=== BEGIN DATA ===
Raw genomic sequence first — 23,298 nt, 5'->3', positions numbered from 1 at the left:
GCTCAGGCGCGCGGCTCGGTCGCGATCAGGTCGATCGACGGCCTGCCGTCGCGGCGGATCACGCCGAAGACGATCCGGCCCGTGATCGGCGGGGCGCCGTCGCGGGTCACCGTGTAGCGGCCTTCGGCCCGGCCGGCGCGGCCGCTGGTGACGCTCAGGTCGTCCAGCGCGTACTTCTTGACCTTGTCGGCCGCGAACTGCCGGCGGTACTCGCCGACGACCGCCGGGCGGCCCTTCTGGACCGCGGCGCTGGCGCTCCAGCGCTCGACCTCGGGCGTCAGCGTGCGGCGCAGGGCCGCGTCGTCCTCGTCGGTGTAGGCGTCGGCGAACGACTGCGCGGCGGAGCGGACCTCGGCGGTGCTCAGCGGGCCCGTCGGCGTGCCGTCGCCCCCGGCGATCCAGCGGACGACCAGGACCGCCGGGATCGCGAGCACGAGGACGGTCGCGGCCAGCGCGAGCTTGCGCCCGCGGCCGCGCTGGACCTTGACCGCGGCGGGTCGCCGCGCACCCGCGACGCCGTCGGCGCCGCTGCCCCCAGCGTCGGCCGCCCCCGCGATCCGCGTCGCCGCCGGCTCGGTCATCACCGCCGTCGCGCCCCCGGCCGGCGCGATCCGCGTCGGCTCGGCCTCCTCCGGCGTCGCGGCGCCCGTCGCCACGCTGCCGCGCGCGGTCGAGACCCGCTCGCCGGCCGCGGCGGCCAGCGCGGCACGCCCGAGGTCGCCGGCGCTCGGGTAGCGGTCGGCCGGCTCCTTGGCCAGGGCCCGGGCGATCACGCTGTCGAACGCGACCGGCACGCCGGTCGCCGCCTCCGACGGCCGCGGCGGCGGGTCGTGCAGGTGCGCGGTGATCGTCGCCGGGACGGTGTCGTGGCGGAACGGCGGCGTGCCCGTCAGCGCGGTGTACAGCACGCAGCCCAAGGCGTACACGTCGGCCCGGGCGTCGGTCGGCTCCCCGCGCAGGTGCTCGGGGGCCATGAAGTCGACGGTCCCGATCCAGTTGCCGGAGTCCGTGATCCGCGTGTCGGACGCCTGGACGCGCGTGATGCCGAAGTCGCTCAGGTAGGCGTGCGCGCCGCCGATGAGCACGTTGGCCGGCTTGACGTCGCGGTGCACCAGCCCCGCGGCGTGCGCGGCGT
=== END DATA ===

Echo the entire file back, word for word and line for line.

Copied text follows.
Raw genomic sequence first — 23,298 nt, 5'->3', positions numbered from 1 at the left:
GCTCAGGCGCGCGGCTCGGTCGCGATCAGGTCGATCGACGGCCTGCCGTCGCGGCGGATCACGCCGAAGACGATCCGGCCCGTGATCGGCGGGGCGCCGTCGCGGGTCACCGTGTAGCGGCCTTCGGCCCGGCCGGCGCGGCCGCTGGTGACGCTCAGGTCGTCCAGCGCGTACTTCTTGACCTTGTCGGCCGCGAACTGCCGGCGGTACTCGCCGACGACCGCCGGGCGGCCCTTCTGGACCGCGGCGCTGGCGCTCCAGCGCTCGACCTCGGGCGTCAGCGTGCGGCGCAGGGCCGCGTCGTCCTCGTCGGTGTAGGCGTCGGCGAACGACTGCGCGGCGGAGCGGACCTCGGCGGTGCTCAGCGGGCCCGTCGGCGTGCCGTCGCCCCCGGCGATCCAGCGGACGACCAGGACCGCCGGGATCGCGAGCACGAGGACGGTCGCGGCCAGCGCGAGCTTGCGCCCGCGGCCGCGCTGGACCTTGACCGCGGCGGGTCGCCGCGCACCCGCGACGCCGTCGGCGCCGCTGCCCCCAGCGTCGGCCGCCCCCGCGATCCGCGTCGCCGCCGGCTCGGTCATCACCGCCGTCGCGCCCCCGGCCGGCGCGATCCGCGTCGGCTCGGCCTCCTCCGGCGTCGCGGCGCCCGTCGCCACGCTGCCGCGCGCGGTCGAGACCCGCTCGCCGGCCGCGGCGGCCAGCGCGGCACGCCCGAGGTCGCCGGCGCTCGGGTAGCGGTCGGCCGGCTCCTTGGCCAGGGCCCGGGCGATCACGCTGTCGAACGCGACCGGCACGCCGGTCGCCGCCTCCGACGGCCGCGGCGGCGGGTCGTGCAGGTGCGCGGTGATCGTCGCCGGGACGGTGTCGTGGCGGAACGGCGGCGTGCCCGTCAGCGCGGTGTACAGCACGCAGCCCAAGGCGTACACGTCGGCCCGGGCGTCGGTCGGCTCCCCGCGCAGGTGCTCGGGGGCCATGAAGTCGACGGTCCCGATCCAGTTGCCGGAGTCCGTGATCCGCGTGTCGGACGCCTGGACGCGCGTGATGCCGAAGTCGCTCAGGTAGGCGTGCGCGCCGCCGATGAGCACGTTGGCCGGCTTGACGTCGCGGTGCACCAGCCCCGCGGCGTGCGCGGCGT